Experiences of Acceptance and Adjustment for People Living With Inflammatory Bowel Disease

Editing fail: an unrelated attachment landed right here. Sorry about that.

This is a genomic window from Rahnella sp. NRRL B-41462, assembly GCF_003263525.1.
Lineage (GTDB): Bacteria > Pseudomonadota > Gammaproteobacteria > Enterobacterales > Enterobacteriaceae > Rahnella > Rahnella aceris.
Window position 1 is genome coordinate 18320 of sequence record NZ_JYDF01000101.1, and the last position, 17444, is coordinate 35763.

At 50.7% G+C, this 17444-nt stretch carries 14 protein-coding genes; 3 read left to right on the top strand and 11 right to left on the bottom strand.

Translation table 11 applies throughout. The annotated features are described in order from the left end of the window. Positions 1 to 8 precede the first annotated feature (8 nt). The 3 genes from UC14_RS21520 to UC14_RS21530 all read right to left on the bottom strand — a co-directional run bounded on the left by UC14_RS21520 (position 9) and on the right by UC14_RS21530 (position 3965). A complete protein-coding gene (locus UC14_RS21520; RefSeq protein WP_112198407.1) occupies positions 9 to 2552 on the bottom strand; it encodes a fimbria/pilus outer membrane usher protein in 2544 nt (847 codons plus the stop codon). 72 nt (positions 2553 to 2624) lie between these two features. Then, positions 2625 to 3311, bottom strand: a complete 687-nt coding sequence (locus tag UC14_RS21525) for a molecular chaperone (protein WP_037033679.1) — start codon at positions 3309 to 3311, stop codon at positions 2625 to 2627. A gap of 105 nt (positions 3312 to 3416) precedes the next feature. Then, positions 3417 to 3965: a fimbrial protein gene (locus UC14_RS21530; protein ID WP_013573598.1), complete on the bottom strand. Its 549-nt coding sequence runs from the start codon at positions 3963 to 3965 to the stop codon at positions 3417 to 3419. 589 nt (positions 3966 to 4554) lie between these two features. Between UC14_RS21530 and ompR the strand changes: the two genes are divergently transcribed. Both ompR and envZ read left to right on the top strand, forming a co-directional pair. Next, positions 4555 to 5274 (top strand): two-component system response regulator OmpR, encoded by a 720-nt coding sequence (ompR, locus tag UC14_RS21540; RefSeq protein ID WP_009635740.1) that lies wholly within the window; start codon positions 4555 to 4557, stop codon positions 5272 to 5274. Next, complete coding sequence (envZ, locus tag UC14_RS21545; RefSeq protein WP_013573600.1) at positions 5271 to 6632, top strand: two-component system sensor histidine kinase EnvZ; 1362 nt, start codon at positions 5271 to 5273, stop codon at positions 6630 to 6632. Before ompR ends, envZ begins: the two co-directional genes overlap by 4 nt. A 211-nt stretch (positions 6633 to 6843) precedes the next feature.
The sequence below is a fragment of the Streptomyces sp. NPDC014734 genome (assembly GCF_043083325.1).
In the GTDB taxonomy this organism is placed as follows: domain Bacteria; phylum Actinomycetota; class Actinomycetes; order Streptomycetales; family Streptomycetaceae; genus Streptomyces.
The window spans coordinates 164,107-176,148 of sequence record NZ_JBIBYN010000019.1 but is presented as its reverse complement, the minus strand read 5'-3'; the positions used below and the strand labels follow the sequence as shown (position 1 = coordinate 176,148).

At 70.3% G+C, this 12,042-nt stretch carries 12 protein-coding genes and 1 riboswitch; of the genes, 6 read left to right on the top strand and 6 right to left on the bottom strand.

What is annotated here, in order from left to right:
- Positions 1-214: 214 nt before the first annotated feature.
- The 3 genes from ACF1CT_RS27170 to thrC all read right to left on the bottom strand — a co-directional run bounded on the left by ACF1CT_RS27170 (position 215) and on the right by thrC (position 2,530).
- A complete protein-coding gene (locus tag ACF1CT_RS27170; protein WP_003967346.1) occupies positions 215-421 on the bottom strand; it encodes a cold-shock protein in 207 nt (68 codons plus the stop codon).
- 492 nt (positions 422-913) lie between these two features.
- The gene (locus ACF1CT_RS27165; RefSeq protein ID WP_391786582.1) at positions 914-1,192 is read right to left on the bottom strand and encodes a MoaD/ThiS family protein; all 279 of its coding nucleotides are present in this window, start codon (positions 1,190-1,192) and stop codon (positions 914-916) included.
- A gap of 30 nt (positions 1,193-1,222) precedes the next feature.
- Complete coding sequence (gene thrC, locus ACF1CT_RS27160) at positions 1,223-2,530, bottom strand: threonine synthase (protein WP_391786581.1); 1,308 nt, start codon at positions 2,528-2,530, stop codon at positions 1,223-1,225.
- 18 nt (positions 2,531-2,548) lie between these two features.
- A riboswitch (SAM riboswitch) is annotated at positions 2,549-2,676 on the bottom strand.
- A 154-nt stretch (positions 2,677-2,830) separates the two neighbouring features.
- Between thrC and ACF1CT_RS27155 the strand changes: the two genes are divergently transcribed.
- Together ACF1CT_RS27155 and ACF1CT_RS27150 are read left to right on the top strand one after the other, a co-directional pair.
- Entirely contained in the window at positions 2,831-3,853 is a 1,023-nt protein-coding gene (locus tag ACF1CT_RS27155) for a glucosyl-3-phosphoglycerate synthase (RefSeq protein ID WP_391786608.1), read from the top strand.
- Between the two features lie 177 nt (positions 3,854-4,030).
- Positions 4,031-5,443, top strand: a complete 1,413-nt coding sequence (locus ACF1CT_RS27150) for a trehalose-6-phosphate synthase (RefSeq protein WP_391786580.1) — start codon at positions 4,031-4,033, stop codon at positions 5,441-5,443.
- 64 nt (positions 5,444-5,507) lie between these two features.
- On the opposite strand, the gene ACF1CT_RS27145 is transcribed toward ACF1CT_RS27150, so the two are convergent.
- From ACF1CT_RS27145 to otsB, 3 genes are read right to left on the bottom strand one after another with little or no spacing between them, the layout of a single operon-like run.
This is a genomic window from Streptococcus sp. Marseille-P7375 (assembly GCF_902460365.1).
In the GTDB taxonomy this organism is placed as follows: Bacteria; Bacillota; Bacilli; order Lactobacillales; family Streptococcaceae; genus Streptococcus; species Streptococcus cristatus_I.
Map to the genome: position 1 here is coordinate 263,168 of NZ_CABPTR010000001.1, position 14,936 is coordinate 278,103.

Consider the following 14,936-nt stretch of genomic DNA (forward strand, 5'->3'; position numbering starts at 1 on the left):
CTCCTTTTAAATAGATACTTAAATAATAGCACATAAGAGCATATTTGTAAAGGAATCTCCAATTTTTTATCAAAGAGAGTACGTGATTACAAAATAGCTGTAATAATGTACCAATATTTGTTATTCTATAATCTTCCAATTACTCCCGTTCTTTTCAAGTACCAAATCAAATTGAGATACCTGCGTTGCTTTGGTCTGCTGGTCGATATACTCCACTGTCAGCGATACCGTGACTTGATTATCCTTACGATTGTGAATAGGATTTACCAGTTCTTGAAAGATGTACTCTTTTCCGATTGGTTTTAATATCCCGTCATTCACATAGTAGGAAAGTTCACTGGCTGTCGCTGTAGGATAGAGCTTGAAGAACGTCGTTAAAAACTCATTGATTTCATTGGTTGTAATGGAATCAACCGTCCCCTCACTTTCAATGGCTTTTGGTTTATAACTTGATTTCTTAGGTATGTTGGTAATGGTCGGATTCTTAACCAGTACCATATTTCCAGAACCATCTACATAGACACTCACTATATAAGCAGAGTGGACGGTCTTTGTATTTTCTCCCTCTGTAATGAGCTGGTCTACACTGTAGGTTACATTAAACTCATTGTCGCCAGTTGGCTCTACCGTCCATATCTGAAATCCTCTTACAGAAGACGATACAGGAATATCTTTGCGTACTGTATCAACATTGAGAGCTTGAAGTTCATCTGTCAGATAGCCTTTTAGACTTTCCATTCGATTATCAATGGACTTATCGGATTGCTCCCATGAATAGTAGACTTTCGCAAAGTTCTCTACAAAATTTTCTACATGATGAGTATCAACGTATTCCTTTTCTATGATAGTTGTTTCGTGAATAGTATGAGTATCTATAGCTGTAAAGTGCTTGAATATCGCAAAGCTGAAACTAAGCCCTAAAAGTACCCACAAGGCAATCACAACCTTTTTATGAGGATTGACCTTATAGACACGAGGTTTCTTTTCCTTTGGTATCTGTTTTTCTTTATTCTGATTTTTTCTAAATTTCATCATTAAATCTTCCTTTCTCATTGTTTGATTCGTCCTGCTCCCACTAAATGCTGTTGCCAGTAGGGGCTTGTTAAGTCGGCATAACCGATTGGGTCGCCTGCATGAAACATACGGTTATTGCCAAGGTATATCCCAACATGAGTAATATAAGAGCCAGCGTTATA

BACKGROUND: Inflammatory Bowel Disease (IBD) is an incurable, chronic condition that is known to impact the physical and psychosocial well-being of those living with it. Evidence consistently demonstrates there is an association between increased disease activity and psychological distress. Moreover, psychological concerns affect people’s ability to cope with the illness. Little research has examined the lived experiences of people with IBD and how they make sense of adjusting to their condition. The aim of this study was to offer a nuanced and detailed perspective about how people experience living with, accepting, and adjusting to IBD, with the view to provide evidence to complement the qualitative repertoire of research, and broaden our knowledge about adjustment for people with IBD. METHOD: A qualitative approach using semi-structured interviews was employed to examine the experiences of six adults living with IBD (three with Crohn’s and three with Ulcerative Colitis). A purposive sample of four females and two males were included in the study, aged between 26 and 82 years. Interviews with the participants were audio recorded, transcribed and analysed using Interpretative Phenomenological Analysis (IPA). RESULTS: Two superordinate themes emerged from the analysis: Lack of control: IBD grabs mind and body and Separation vs. Integration: An ambivalent relationship with IBD, encapsulated by a master theme of ‘Positioning Self: In relation to self, body and IBD’. Superordinate themes and associated themes are presented and illuminated with verbatim extracts from the participants’ accounts. The findings reveal that acceptance and adjustment is inextricably linked to notions of self and identity. CONCLUSION: People experience IBD as a threat to identity, thus people manage and adjust to this by actively positioning themselves as separate to illness, or integrating it within themselves. For people living with IBD, the relapsing and remitting nature of IBD presents sufferers with periodic challenges that shape how they relate and respond to threats, difficult situations and experiences. In view of this, they adjust time and time again, and position themselves differently according to how they experience their illness. These findings are discussed in relation to clinical implications and suggestions for further research.
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